Zelda barked behind the house.
“Let’s spy on the bonfire,” I said. I was sure we’d stay up all night.
Kevin stretched, yawned with his eyes open. “I’m tired.”
“Don’t you wanna sneak out?”
Kevin pressed a game into his Nintendo. The screen went blue, silhouetting his face. “We’ll get caught,” he said. He blew into the cartridge.
“But I’m the guest.”
Kevin glanced from the TV to the dark window. Cold air leaked through the pane. He went up and turned on his bedroom light, then clicked off the downstairs light. He opened the screen door very slowly. I was sneaky, too. Once, I followed my dad to our barn and caught him smoking after he’d said he quit. He flicked his cigarette into an oil drum full of butts.
Kevin avoided the tractor ruts and disappeared in high grass. I followed. The hazy sky glowed above the far city. Smelling sweet smoke and florid air left me half alert and half dreaming. Kevin crouched, pulled my shoulder down. “No talking,” he whispered. I flinched at popping sap. Kevin’s dad heaved on a pallet, and sparks swarmed the sky. We elbowed forward and Zelda barked. Kevin lay flat as though listening to the earth. I gripped clumps of grass as though the earth shook.
“I can’t see anything,” I whispered.
“Don’t!” Kevin said.
I inched forward. Darkness hid me beyond the fire’s circle. Zelda lay behind the fire, tail sweeping up dust. Hunched on a round, Kevin’s dad sat beside her. Through flame tips I studied him: ponytailed, bearing the same tight-tendon arms as Kevin, unshaven with imperceptibly blonde stubble. His glazed pottery eyes pierced the fire heart. Fueled by a clear bottle, his lips muttered. Zelda absorbed it. Melted glass shards glinted upon the ash bed. I listened over the rushing fire to strings of curses and nonsense. I’d never known anyone could get so drunk, so beyond words. I guessed at the bottle’s fullness, wondered how long until it would be thrown in the fire, shards tinkling like wind chimes. Zelda’s ghostly orbs roved, searching for me.
I backed away. Following his bedroom light I sprinted to Kevin’s and found him in bed sleeping or pretending to. I couldn’t sleep until after dawn, when the bottle broke.
* * *
We share a bathroom and Chris sprayed the toilet seat again. I can’t call him in to wipe it up because I’m worried. I rinse my face wishing sun damage washed out. I’ll run the dryer before work tomorrow. It shakes the house and I don’t want to hear it tonight. I only kept the old farmhouse for the district; I didn’t want to uproot Chris. That was maybe a bad idea. His father was handy. Chris used to have nightmares and come to our bed; when his father said no, Chris would sleep in the laundry basket.
I poke into his room to say goodnight. He has a galaxy of stick-on stars on his ceiling. “You okay?” I ask, settling on the bed. He’s under the blanket facing the wall. “That was reckless today. Do you know what reckless is?” He won’t shift to face me. Reckless is being suicidal without knowing what suicidal is.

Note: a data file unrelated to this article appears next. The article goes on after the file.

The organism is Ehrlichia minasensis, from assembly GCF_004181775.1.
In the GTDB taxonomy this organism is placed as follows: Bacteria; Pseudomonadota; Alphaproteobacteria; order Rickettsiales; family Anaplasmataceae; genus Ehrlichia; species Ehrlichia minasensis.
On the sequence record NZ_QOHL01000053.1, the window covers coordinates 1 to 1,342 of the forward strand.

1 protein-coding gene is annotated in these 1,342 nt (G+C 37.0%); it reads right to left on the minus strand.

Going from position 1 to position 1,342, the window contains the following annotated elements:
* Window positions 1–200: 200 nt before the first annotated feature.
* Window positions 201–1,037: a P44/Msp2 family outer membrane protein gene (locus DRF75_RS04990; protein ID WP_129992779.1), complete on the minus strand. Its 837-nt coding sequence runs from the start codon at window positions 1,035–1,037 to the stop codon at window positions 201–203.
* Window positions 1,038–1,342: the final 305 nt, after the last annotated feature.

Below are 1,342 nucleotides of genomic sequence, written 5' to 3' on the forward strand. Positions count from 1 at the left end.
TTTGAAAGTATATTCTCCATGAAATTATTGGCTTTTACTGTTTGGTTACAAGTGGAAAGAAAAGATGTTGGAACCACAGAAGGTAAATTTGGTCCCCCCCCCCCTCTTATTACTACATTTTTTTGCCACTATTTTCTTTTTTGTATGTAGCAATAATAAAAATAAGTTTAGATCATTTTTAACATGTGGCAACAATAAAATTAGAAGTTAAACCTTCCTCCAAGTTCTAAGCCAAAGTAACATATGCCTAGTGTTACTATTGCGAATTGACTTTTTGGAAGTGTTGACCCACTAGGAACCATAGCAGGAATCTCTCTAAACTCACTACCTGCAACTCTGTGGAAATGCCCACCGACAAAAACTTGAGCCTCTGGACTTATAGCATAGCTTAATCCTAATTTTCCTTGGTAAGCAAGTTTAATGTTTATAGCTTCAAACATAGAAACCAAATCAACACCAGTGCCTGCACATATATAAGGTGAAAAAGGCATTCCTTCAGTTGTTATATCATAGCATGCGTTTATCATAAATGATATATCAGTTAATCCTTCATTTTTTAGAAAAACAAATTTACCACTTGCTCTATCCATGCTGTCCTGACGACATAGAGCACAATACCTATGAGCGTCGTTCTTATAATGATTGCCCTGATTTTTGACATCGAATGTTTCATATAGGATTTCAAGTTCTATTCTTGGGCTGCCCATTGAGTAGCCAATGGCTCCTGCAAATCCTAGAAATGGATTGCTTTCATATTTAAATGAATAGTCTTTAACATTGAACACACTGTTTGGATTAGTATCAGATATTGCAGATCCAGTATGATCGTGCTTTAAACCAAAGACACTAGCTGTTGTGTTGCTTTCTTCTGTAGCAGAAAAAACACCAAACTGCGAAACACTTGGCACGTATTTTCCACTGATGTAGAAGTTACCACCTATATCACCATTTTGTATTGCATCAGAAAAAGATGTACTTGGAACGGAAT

“Kevin did it first,” he mutters into his pillow. I rub his back and he cries. Thank god he’s crying. “He dared me.”
“But you’re okay?”
“I didn’t want to. For ski season.”
Chris wants to go to the Olympics. I stroke his back until his tremors settle, then I rise and say, “Sleep tight,” but it feels sarcastic.
Before I shut the door he says, “Mom?”
“It’s fine. I don’t want to go to Kevin’s anymore.”
I shut the door and walk past the laundry basket. Later I dream of packing him inside it, like luggage, but his arms and legs keep growing.
* * *
The snow blinded until sun melted the dusting. I guess Kevin’s dad was excited to use the plow because he piled dirty snow against the barn. The barn was my favorite part of Kevin’s property. It had a hay loft.
“Wanna see a deer brain?” Kevin asked. It was hunting season.
I followed him behind the barn where his dad had strung up and flayed a deer. The gutted deer made an impression. It was just hanging there like an unzipped tent. Kevin stepped to a workbench where a brain like a small human brain rested on newspaper, as out of place as anything else at Kevin’s.
“Why’d your dad take its brain out?”
“Dare you to touch it,” he said.
I poked it. It felt solid — not mushy — and cold.
“Dare you to lick it,” I said.
Kevin grabbed it and raised it to his face. He sneered and threw it hitting me in the chest. I reached down and whipped it back, missing by a mile. The smashed brain rolled into sawdust. Kevin carefully wiped it off and placed it on its paper. Our hands were sticky as if from frog catching. We wiped them on our jeans and went inside the barn where nail pegs hung shovels, pitchforks and scythes. The ceiling was high to fit machinery. All the heavy wood beams reminded me of church. I followed Kevin up a ladder of 2x4s nailed to the wall behind a combine with unbelievable tires. We came through a square hole in the ceiling to the hayloft where it smelled less like oil and more sour like straw. Bluish sunlight entered through barn side chinks. Bales stacked to different heights resembled Kuwait City — squarely built here, bombed to jigsaw there. I’d seen it on TV. Kevin mounted the stacks and disappeared. Climbing on top I saw that bales had been removed from against the loft’s back wall, making a stairway down. Kevin rustled somewhere beneath my feet. “Come on!” he yelled. “Down here.”